And at the very top of the ziggurat, like a spire on a Kuala Lumpur tower, are the IPO valuations. These opportunities are great ideas, and little more. You can't reliably value them against sales, because some of these opportunities don't have any yet. But what are you going to do with the liquidity you hold? Surely you're not fool enough to drop down the ziggurat and overpay for the easier-to-value but already-fully-priced sectors below. So growth, which we can take on faith, trumps value, which we can't.
Some investors caught on to this process quicker than others, but many more seem to be getting it now. The market is narrow because nobody wants to play in the dark, airless lower reaches of the valuation ziggurat. The move now is to pull money out of the base and put it to work higher up, closer to the angels. We can build a sleeker, loftier ziggurat in this way. As long as the money keeps pouring in, the relatively rigid valuation parameters will be sacrificed to the more ethereal.
At the top of the step-back pyramids of Mesopotamia were shrines, perhaps religious, placed there in worship of gods or goddesses. There is little doubt about whose visage will grace the pinnacle of Wall Street's millennial ziggurat. Alan Greenspan has allowed the liquidity to keep pouring in, the liquidity that trumps all pre-existing valuation parameters and licenses new paradigms in assessing worth.
His forbearance has proven wise so far. His tenure has produced spectacular economic results, in growth, inflation, jobs, profits, investment spending and general good feeling. Market returns have been good for most and astronomical for some. He's not alone in responsibility for these outcomes; we can thank Japan Inc. and the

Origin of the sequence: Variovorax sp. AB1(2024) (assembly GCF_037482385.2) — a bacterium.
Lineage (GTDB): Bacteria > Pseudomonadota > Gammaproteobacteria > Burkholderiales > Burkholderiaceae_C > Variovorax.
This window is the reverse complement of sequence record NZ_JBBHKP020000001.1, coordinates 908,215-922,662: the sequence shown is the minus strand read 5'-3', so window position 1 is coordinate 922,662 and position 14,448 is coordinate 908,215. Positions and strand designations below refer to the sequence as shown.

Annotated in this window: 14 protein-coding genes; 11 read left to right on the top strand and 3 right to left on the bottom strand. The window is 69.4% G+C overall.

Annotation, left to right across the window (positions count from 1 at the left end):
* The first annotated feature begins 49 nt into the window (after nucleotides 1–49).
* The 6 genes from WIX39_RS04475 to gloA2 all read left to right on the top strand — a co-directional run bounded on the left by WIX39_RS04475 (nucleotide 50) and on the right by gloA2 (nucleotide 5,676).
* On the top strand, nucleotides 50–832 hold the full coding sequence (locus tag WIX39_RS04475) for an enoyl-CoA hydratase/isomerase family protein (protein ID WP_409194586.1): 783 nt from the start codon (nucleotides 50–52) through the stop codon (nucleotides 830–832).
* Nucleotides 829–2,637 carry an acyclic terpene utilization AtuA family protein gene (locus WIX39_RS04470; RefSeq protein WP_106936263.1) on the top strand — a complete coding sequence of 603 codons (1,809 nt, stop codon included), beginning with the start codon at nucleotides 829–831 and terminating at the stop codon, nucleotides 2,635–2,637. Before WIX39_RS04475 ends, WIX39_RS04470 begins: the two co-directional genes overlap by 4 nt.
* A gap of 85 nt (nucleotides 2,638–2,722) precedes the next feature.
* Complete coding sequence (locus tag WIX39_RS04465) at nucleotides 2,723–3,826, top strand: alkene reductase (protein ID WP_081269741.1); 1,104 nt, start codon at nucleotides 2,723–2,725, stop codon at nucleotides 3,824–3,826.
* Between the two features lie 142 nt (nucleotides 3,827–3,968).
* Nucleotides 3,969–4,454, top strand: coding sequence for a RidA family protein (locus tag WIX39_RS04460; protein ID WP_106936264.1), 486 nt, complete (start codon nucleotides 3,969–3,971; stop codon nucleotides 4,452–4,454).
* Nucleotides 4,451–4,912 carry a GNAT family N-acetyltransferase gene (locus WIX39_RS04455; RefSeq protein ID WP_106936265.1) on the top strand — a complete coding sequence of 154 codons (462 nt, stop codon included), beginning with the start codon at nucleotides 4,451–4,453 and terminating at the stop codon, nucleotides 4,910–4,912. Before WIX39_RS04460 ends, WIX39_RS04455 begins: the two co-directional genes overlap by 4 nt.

, as well as the pragmatism of the U.S. public. But he has been at the very center of the successes so far.
A key has been his wisdom in interpreting feedback information: Evidences of excess that might have caused another central banker to bring down the curtain have not dissuaded him. Like the quickest among the investors who have climbed the valuation ziggurat, he seems to have had a view of the future that has persuaded him to transcend the limits of past norms.
But his term in office is up in June and it's not perfectly clear that he'll want to be reappointed. And he is, anyway, not immortal -- and John McCain is no shoo-in.
Prop him up and put a pair of dark glasses on him. McCain's wit reminded me that newspapers maintain obituaries in progress on prominent figures.
all have copy ready to go should Greenspan be called to the celestial open-market meeting. It's not hard to imagine where those obits stand right now -- glorification would be a pretty good descriptor.
But here's hoping Alan Greenspan has a long, healthy, happy life still ahead. What will the obit say in the distant future when publication date is at hand? (You know you will one day have to face your maker, right? But you may have forgotten your date with the obit editor. Live righteously, because it's a matter of nobody's faith that editors are merciful.)
If this market keeps going as it's going now, it may read: "A.G., First to Build a Pyramid Upside Down."
Jim Griffin is the chief strategist at Aeltus Investment Management in Hartford, Conn. His commentary on the financial markets is based upon information thought to be reliable and is not meant as investment advice. Aeltus manages institutional investment accounts and acts as adviser to the Aetna Mutual Funds. While Griffin cannot provide investment advice or recommendations, he invites you to comment on his column at